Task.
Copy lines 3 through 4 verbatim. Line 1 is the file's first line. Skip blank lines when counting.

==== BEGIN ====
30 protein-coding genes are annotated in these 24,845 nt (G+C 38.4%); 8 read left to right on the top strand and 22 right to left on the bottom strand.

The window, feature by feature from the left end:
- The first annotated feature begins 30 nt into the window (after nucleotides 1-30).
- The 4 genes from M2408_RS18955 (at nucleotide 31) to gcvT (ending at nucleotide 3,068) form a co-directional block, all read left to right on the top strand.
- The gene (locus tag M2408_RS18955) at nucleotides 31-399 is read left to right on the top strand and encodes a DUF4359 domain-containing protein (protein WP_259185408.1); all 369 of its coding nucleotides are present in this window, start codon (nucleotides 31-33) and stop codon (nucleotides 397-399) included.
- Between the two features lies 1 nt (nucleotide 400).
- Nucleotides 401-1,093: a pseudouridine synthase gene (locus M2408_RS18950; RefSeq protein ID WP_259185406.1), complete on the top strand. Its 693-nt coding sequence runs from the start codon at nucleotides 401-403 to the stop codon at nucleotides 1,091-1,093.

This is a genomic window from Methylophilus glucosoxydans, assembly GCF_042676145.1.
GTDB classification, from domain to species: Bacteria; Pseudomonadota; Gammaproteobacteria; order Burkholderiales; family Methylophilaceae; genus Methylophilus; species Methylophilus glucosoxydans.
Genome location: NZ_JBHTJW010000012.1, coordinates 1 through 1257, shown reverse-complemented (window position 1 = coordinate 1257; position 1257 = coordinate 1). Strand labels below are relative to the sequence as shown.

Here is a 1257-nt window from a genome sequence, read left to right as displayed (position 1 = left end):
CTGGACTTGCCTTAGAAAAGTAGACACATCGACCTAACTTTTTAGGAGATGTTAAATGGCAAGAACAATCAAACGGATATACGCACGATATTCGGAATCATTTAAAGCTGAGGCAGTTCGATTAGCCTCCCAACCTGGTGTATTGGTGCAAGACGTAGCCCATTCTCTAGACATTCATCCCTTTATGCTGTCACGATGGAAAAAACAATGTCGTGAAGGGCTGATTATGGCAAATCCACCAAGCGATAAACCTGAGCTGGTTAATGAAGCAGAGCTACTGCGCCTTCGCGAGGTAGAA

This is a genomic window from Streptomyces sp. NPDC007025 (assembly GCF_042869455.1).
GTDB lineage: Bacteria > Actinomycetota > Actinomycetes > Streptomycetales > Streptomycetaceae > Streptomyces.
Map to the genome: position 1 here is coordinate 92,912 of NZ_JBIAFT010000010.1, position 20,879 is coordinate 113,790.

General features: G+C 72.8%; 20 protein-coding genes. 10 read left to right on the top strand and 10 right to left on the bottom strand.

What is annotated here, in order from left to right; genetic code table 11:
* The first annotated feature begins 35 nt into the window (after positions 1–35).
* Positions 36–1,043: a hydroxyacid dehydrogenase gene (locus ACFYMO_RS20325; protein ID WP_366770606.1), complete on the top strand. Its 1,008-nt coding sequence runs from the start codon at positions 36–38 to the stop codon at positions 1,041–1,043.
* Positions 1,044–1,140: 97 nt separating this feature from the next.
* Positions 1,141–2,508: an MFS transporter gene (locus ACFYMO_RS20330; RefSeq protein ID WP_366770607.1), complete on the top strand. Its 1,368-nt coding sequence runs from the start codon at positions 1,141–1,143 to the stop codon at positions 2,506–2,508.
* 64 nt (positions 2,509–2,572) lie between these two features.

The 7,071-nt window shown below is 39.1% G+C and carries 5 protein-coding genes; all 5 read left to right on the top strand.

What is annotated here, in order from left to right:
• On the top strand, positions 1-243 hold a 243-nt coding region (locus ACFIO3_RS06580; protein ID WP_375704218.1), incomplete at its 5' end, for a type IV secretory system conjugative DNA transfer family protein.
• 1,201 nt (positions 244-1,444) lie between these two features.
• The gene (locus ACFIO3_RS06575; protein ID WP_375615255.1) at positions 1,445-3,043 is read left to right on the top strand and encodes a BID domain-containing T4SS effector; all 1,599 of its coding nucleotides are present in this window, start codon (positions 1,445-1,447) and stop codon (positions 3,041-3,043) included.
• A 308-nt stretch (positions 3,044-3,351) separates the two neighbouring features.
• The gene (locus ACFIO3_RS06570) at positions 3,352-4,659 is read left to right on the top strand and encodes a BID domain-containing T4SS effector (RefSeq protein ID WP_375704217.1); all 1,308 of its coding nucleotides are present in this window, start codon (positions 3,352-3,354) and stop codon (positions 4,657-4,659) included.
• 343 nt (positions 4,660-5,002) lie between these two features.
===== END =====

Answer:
- The first annotated feature begins 30 nt into the window (after nucleotides 1-30).
- The 4 genes from M2408_RS18955 (at nucleotide 31) to gcvT (ending at nucleotide 3,068) form a co-directional block, all read left to right on the top strand.